Where to start with the chronicling of this decline is hard to decide. It would be easy to begin with privatisation. That undermined the cohesion of the supply of essential public services, almost all of which are natural monopolies.

The grid is a natural monopoly. So are water and sewage pipes. Other than that it’s difficult to think of natural monopolies out there. Maybe someone can come up with others.

BA? British Steel? The ports? Amersham? Electricity generators? Schools – not that enough privatisation has been done there.

Seriously, where does he get these ideas from?

22 thoughts on “Are they?”

  1. The administration of justice is a natural monopoly.
    Or seeing as what the ecoloons get away with by citing European Human Rights, maybe not.

  2. The railways should probably make the list somewhere. Seems to be enough of a natural monopoly issue there that we’ve struggled to get the structure of them right. Doesn’t mean, as with water, or indeed rail pre-WW2, that you couldn’t have multiple private companies running the network – but it certainly takes some thought to get it right.

  3. No monopoly should exist if somebody else can do it better for less. If monopoly is bad, which it is, government monopoly is bad too. Murphy’s fear is that someone will make a profit out of it. Mine is that they won’t.

  4. It’s not so much Capt Potato having ideas as parrotting the received wisdom of extreme leftists.

  5. Various online services are interesting cases. They’re not textbook monopolies because anyone can get online and provide a service, so theoretically we have an almost perfect free market. However, things like social media have network effects involved, so the largest in any field becomes a de facto monopoly for as long as they don’t screw up royally (I’m thinking Alta Vista as a past example, FaceBook as a possible future one). I don’t think any government has a clue what to do about this.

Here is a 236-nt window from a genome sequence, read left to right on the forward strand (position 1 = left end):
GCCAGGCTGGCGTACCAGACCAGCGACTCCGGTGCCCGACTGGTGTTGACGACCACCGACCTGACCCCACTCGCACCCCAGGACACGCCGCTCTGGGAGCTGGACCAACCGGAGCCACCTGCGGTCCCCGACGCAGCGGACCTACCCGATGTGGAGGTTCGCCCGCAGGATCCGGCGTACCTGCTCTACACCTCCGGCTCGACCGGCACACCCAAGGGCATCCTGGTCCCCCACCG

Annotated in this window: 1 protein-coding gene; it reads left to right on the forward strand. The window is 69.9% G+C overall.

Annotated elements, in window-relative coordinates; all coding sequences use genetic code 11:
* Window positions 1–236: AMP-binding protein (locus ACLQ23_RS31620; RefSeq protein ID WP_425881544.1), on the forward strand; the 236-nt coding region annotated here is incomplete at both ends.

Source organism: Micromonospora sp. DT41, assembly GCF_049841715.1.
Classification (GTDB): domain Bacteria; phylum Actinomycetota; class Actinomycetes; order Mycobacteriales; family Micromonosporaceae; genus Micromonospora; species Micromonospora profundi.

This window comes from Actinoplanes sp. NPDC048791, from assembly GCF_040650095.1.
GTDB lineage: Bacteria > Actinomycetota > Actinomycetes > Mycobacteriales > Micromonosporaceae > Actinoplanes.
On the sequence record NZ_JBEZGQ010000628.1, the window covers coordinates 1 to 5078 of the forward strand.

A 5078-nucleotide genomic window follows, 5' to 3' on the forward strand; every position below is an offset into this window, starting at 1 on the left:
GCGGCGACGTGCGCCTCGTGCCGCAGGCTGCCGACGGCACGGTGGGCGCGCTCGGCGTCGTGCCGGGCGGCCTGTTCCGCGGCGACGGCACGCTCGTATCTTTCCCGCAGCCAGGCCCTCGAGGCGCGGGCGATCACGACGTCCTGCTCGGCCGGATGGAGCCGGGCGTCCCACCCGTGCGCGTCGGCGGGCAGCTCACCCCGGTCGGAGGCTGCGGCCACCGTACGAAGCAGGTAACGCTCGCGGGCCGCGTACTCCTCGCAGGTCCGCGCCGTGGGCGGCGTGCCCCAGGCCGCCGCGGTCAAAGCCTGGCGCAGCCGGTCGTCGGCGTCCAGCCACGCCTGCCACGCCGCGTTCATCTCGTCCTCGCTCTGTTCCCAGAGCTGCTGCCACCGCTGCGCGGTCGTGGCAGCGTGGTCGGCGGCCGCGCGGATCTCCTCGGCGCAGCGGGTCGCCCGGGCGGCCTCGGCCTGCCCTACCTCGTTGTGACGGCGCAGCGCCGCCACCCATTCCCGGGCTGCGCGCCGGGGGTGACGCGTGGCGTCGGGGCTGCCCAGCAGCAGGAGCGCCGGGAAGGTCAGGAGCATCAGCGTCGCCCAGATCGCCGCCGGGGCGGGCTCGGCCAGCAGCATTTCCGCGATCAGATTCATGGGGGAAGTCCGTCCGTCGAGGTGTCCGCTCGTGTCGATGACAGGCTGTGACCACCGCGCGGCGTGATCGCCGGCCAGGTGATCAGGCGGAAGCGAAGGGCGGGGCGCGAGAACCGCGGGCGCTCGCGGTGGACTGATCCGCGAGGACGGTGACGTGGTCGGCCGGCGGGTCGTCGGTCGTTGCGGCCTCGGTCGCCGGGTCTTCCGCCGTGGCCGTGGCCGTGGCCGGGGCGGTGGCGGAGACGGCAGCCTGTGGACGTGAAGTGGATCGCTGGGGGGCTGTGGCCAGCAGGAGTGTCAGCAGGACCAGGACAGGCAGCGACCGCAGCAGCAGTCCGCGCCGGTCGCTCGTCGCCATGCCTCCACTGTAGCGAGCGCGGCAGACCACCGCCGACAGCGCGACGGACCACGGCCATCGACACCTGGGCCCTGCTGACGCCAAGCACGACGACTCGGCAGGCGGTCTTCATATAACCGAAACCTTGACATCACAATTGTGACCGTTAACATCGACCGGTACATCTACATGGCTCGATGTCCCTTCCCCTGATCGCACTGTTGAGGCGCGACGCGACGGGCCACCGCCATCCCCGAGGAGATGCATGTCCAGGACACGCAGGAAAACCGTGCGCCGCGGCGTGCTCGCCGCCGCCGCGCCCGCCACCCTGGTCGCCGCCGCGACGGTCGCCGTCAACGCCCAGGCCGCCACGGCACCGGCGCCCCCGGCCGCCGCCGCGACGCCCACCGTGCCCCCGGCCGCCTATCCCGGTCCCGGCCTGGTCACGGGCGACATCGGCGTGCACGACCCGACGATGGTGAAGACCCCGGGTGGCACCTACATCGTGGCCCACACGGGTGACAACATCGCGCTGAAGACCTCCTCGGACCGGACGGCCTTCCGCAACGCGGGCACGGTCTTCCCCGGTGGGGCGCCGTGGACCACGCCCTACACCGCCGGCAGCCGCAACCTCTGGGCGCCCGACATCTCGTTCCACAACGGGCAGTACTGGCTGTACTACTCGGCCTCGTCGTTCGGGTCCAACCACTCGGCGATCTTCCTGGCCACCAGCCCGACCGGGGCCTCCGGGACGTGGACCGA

Maybe legally mandated interoperability requirements are the way to go, but I can’t see any government being able to get legislation for that right. Either we’d end up with easily circumvented laws too loose to be meaningful, or over strict technical requirements similar to requiring instant messaging to interoperate via Morse code.

  6. The grid is a natural monopoly. So are water and sewage pipes.

    Presumably sufficiently different to account for the differing payment structures. You can buy energy from anyone who can get a license to sell across the grid, but your mains water and sewage is from a single geographic private entity.

  7. What I find comical (Among so many gems) is that he rejects so many precepts of ‘conventional’ or ‘neoliberal’ economics yet the precept of ‘natural monopolies’ is of course completely acceptable to his naturally authoritarian mind. As the great TMB points out – if he had an original thought his head (already swollen from the acclaim of people arguably even more moronic than him!) would explode.

  8. I’m not sure those are actually natural monopolies – if they were they would not need government intervention to control competitors (and this justify government control of the utility).

    Yes, it would be inconvenient to have multiple provider building duplicate infrastructure – which is why they would, IMO, naturally come to infrastructure sharing agreements. As has happened in places where utilities have been de-regulated.

    I’m not sure ‘natural monopolies’ actually exist in real life.

  9. The railways should probably make the list somewhere.